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The underestimated danger of a breakdown of the Gulf Stream System

Filed under: — stefan @ 4 January 2017

A new model simulation of the Gulf Stream System shows a breakdown of the gigantic overturning circulating in the Atlantic after a CO2 doubling.

A new study in Science Advances by Wei Liu and colleagues at the Scripps Institution of Oceanography in San Diego and the University of Wisconsin-Madison has important implications for the future stability of the overturning circulation in the Atlantic Ocean. They applied a correction to the freshwater fluxes in the Atlantic, in order to better reproduce the salt concentration of ocean waters there. This correction changes the overall salt budget for the Atlantic, also changing the stability of the model’s ocean circulation in future climate change. The Atlantic ocean circulation is relatively stable in the uncorrected model, only declining by about 20% in response to a CO2 doubling, but in the corrected model version it breaks down completely in the centuries following a CO2 doubling, with dramatic consequences for the climate of the Northern Hemisphere. More »

A trigger action from sea-level rise?

Filed under: — rasmus @ 2 January 2017

Can a rising sea level can act as a boost for glaciers calving into the sea and trigger a surge of ice into the oceans? I finally got round to watch the documentary Chasing Ice over the Christmas and New Year’s break, and it made a big impression. I also was left with this question after watching it.

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Q & A about the Gulf Stream System slowdown and the Atlantic ‘cold blob’

Last weekend, in Reykjavik the Arctic Circle Assembly was held, the large annual conference on all aspects of the Arctic. A topic of this year was: What’s going on in the North Atlantic? This referred to the conspicuous ‘cold blob’ in the subpolar Atlantic, on which there were lectures and a panel discussion (Reykjavik University had invited me to give one of the talks). Here I want to provide a brief overview of the issues discussed.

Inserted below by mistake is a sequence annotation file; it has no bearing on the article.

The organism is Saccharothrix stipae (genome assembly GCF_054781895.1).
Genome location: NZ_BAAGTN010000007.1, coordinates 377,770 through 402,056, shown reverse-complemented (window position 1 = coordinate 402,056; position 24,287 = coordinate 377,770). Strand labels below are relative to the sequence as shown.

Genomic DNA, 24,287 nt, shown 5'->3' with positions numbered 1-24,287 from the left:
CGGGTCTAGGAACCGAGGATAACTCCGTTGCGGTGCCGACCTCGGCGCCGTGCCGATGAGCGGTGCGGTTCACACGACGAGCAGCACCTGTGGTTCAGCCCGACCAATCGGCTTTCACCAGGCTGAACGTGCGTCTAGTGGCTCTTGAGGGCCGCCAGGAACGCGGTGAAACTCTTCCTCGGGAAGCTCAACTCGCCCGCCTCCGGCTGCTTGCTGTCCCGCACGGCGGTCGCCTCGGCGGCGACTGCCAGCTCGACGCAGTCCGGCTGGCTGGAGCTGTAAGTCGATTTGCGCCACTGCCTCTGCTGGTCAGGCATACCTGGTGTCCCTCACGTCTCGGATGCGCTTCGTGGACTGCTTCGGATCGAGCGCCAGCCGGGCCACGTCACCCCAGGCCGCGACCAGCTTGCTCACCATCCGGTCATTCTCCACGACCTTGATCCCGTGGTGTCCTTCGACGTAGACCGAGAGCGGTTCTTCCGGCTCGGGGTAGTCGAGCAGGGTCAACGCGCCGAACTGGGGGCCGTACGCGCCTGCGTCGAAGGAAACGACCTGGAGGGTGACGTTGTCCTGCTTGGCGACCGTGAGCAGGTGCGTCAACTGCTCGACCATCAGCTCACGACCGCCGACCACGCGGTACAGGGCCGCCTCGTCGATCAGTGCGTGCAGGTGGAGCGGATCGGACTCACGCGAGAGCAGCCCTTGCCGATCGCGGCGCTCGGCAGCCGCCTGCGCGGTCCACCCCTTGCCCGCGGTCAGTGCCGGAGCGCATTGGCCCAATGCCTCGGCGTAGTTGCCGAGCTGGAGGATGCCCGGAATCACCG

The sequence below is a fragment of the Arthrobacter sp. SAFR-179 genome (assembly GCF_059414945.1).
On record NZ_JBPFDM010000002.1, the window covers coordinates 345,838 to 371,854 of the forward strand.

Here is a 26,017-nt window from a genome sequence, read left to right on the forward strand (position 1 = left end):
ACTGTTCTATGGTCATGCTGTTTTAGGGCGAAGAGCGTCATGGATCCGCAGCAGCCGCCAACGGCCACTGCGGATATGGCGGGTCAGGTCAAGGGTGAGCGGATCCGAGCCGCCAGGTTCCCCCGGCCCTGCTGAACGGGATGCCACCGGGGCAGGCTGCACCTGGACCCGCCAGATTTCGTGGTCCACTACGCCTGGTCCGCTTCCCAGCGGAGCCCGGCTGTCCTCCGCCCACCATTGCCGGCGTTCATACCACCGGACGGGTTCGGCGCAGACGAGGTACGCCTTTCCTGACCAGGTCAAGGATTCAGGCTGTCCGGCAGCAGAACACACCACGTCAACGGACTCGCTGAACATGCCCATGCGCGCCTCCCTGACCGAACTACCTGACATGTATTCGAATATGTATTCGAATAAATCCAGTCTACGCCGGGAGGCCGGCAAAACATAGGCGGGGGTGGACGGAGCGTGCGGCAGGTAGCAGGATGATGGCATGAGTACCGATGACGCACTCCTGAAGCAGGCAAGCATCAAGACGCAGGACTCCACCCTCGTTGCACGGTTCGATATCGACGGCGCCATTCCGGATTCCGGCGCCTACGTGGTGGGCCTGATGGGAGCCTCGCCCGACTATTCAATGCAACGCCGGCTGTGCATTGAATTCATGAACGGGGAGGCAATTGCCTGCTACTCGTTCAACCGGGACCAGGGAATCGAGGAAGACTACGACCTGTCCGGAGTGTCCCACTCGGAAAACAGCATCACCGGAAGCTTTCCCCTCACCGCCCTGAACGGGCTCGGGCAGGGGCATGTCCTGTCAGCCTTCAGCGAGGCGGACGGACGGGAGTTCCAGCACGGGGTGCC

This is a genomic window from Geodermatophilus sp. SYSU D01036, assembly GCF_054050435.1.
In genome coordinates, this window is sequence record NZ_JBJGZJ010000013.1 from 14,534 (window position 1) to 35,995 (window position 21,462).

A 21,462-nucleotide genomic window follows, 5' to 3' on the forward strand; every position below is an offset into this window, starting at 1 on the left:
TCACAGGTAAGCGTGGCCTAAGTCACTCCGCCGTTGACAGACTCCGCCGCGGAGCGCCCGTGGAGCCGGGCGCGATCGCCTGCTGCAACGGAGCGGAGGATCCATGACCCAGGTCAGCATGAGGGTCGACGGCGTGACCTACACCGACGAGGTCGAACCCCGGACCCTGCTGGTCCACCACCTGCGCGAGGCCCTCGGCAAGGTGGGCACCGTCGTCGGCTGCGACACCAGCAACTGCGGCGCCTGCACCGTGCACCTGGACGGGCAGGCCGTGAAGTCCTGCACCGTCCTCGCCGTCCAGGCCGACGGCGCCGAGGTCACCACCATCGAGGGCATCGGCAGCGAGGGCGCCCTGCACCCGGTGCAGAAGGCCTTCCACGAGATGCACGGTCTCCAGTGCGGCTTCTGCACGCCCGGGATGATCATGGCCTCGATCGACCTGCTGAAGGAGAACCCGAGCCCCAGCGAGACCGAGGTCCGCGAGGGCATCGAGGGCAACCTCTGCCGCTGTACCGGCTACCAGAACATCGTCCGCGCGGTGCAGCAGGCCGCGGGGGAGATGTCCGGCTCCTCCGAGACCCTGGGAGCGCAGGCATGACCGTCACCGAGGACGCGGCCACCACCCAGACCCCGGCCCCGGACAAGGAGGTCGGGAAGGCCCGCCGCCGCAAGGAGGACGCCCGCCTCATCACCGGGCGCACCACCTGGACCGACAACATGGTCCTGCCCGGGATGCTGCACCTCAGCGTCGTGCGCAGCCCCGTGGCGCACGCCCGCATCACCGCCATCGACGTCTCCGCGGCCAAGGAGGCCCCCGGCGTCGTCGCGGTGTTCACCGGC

What is the ‘cold blob’?

This refers to exceptionally cold water in the subpolar Atlantic south of Greenland. In our paper last year we have shown it like this (see also our RealClimate post about it):

fig1a_new

Fig. 1 Linear temperature trends from 1901 to 2013 according to NASA data. Source: Rahmstorf et al, Nature Climate Change 2015.

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The Snyder Sensitivity Situation

Filed under: — gavin @ 26 September 2016

Nature published a great new reconstruction of global temperatures over the past 2 million years today. Snyder (2016) uses 61 temperature reconstructions from 59 globally diverse sediment cores and a correlation structure from model simulations of the last glacial maximum to estimate (with uncertainties) the history of global temperature back through the last few dozen ice ages cycles. There are multiple real things to discuss about this – the methodology, the relatively small number of cores being used (compared to what could have been analyzed), the age modeling etc. – and many interesting applications – constraints on polar amplification, the mid-Pleistocene transition, the duration and nature of previous interglacials – but unfortunately, the bulk of the attention will be paid to a specific (erroneous) claim about Earth System Sensitivity (ESS) that made it into the abstract and was the lead conclusion in the press release.

The paper claims that ESS is ~9ºC and that this implies that the long term committed warming from today’s CO2 levels is a further 3-7ºC. This is simply wrong.

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References

  1. C.W. Snyder, "Evolution of global temperature over the past two million years", Nature, vol. 538, pp. 226-228, 2016. http://dx.doi.org/10.1038/nature19798

AMOC slowdown: Connecting the dots

Filed under: — stefan @ 19 May 2016

I want to revisit a fascinating study that recently came from (mainly) the Geophysical Fluid Dynamics Lab in Princeton. It looks at the response of the Atlantic Ocean circulation to global warming, in the highest model resolution that I have seen so far. That is in the CM2.6 coupled climate model, with 0.1° x 0.1° degrees ocean resolution, roughly 10km x 10km. Here is a really cool animation.

When this model is run with a standard, idealised global warming scenario you get the following result for global sea surface temperature changes.

Saba_Fig4

Fig. 1. Sea surface temperature change after doubling of atmospheric CO2 concentration in a scenario where CO2 increases by 1% every year. From Saba et al. 2016.

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